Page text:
People needing food assistance in Central Florida highest ever
By Brian McBride
With more people in Central Florida needing food assistance than ever, according to Second Harvest Food Bank, the nonprofit partnered with Advance Senior Center to help needy Kissimmee residents with a drive-through food pantry on Thursday.
Advance Senior Center Executive Director Norberto Fonseca, who runs a food pantry, said he has seen the need spike to three times the normal rate at the pantry. So, he reached out to Second Harvest, which sprang into action. Fonseca helped recruit 100 volunteers for the event.
“Thanks to the community, we always have different organizations working together to make this happen,” Norberto said.
The event was held at Centro Cristiano El Pan De Vida Church, 152 Oakwood Drive, Kissimmee, because the center didn’t have enough space to accommodate so many people.
Second Harvest spokeswoman Erika Spence said the event would feed about 550 families.
“What we are seeing and experiencing is a 49 percent increase in the number of people seeking food assistance,” she said. “This is higher than anything we ever experienced during the Great Recession."
According to its website, Second Harvest is driven to close the gap of unmet need in Central Florida in a variety of effective ways. It’s mission is to create hope and nourish lives through a powerful hunger relief network.
The food recipients learned of the event through local food pantries, Advance Senior Center and the church. There was frozen meat, fresh produce, milk, eggs and some food pantry staples.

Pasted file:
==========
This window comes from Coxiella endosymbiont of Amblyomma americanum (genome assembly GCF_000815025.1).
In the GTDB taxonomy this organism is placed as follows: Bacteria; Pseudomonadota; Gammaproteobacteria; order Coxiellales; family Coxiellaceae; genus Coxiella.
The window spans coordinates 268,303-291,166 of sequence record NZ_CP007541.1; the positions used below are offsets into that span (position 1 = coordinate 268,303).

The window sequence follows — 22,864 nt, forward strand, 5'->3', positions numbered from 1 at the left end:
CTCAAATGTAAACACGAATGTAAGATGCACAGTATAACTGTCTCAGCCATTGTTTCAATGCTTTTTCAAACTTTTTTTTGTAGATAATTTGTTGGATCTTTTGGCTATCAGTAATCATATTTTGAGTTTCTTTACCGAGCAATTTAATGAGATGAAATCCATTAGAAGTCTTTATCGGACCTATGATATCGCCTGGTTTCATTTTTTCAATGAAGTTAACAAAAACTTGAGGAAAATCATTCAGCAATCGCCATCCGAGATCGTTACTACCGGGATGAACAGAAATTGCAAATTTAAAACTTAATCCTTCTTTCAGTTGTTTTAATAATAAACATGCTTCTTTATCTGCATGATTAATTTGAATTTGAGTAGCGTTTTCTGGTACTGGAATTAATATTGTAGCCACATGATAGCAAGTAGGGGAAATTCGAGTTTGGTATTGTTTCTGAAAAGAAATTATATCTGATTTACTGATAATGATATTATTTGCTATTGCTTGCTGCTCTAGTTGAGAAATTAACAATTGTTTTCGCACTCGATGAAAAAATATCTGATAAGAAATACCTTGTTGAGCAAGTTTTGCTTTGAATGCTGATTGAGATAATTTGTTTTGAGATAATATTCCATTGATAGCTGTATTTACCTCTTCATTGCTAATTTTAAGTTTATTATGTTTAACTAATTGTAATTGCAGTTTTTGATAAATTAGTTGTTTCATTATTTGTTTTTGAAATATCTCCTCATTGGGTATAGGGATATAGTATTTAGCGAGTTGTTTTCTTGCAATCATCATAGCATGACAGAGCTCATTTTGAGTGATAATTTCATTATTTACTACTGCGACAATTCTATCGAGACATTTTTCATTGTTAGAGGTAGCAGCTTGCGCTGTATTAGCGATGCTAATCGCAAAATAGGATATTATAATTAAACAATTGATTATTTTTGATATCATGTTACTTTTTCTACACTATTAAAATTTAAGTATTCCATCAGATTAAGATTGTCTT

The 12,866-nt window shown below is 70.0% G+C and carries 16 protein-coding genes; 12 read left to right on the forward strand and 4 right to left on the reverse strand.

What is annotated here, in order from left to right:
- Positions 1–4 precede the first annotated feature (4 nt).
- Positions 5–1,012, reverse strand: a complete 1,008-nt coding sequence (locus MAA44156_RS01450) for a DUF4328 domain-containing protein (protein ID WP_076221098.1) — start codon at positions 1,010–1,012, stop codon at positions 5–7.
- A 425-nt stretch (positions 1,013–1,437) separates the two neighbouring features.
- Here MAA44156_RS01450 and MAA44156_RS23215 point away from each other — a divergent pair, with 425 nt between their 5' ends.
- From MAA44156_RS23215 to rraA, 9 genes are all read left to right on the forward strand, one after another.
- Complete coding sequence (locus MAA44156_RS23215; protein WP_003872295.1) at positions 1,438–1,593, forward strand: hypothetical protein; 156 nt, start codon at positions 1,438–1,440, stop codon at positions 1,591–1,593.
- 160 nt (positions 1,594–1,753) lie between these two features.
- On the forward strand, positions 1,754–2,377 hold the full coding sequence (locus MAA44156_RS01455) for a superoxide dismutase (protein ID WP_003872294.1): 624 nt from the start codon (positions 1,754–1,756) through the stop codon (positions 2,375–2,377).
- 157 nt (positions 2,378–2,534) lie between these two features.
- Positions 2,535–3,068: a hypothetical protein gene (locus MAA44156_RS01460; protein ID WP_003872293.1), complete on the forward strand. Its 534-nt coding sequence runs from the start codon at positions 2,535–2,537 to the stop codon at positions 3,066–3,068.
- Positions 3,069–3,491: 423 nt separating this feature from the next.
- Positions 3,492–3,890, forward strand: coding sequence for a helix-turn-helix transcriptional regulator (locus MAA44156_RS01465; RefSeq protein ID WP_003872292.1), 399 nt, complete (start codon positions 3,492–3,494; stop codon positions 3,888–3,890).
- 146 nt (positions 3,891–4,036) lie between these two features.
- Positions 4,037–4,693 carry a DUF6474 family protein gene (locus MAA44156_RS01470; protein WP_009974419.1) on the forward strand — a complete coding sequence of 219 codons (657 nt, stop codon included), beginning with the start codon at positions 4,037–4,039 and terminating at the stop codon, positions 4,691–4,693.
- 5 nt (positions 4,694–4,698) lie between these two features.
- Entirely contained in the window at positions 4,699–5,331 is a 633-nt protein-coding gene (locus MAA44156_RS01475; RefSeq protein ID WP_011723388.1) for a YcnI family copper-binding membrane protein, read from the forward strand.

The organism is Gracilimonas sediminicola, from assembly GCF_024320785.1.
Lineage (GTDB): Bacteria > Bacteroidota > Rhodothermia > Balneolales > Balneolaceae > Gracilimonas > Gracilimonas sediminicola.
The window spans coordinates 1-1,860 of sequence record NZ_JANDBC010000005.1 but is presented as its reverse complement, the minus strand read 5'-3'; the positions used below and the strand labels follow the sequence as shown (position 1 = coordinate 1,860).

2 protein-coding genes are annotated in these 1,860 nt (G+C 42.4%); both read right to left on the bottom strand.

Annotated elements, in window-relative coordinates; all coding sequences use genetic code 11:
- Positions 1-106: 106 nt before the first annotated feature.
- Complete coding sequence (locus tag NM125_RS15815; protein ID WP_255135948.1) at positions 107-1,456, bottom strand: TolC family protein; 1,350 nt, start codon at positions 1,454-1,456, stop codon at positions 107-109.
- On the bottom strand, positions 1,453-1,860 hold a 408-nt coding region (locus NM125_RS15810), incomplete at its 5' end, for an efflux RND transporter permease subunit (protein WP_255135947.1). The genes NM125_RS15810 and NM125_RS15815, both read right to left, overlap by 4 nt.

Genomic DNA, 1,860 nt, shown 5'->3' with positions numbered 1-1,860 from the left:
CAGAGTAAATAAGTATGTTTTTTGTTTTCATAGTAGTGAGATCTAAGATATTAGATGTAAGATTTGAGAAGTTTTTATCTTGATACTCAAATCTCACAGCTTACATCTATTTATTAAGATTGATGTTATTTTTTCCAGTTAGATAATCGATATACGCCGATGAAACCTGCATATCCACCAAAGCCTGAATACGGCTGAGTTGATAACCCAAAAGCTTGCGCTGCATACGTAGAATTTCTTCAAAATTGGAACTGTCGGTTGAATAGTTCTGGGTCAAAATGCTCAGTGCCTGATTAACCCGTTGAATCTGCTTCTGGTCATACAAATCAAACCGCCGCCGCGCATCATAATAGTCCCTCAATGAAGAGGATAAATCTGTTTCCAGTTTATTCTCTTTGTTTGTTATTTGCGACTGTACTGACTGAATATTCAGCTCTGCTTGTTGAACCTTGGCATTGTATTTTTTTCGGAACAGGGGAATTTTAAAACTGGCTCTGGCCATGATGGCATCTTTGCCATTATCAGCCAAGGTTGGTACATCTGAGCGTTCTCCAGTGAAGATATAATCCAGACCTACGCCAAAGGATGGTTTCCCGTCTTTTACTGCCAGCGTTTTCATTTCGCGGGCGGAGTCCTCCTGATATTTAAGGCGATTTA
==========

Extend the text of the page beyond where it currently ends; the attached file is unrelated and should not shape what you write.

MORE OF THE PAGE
“Basically everything you need to stock your fridge and your pantry and have the healthy food that you need,” Spence said.
Map the Meal Gap 2019 is a detailed analysis of food insecurity in every county and congressional district in the United States, and the only study that provides local-level estimates of food insecurity across the country.
Food insecurity refers to U.S. Department of Agriculture’s measure of lack of access, at times, to enough food for an active, healthy life for all household members and limited or uncertain availability of nutritionally adequate foods. Food-insecure households are not necessarily food insecure all the time. Food insecurity may reflect a household’s need to make trade-offs between important basic needs, such as housing or medical bills, and purchasing nutritionally adequate foods.
The study recently found that one in seven people in Central Florida struggle with hunger. Almost half a million people in Central Florida don’t know when or where their next meal will come.
The report also shows that 143,000 children in Central Florida are food insecure.
Being food insecure at any age can be harmful, but it can be devastating for children. It can stunt their growth, affect their ability to learn and forces them to withdraw from social interaction.
If you are in need of food, you can go to Second Harvest’s website www.feedhopenow.org and go to the food-finder tool. You can enter your address or ZIP code and the website will list all the food pantries closest to you.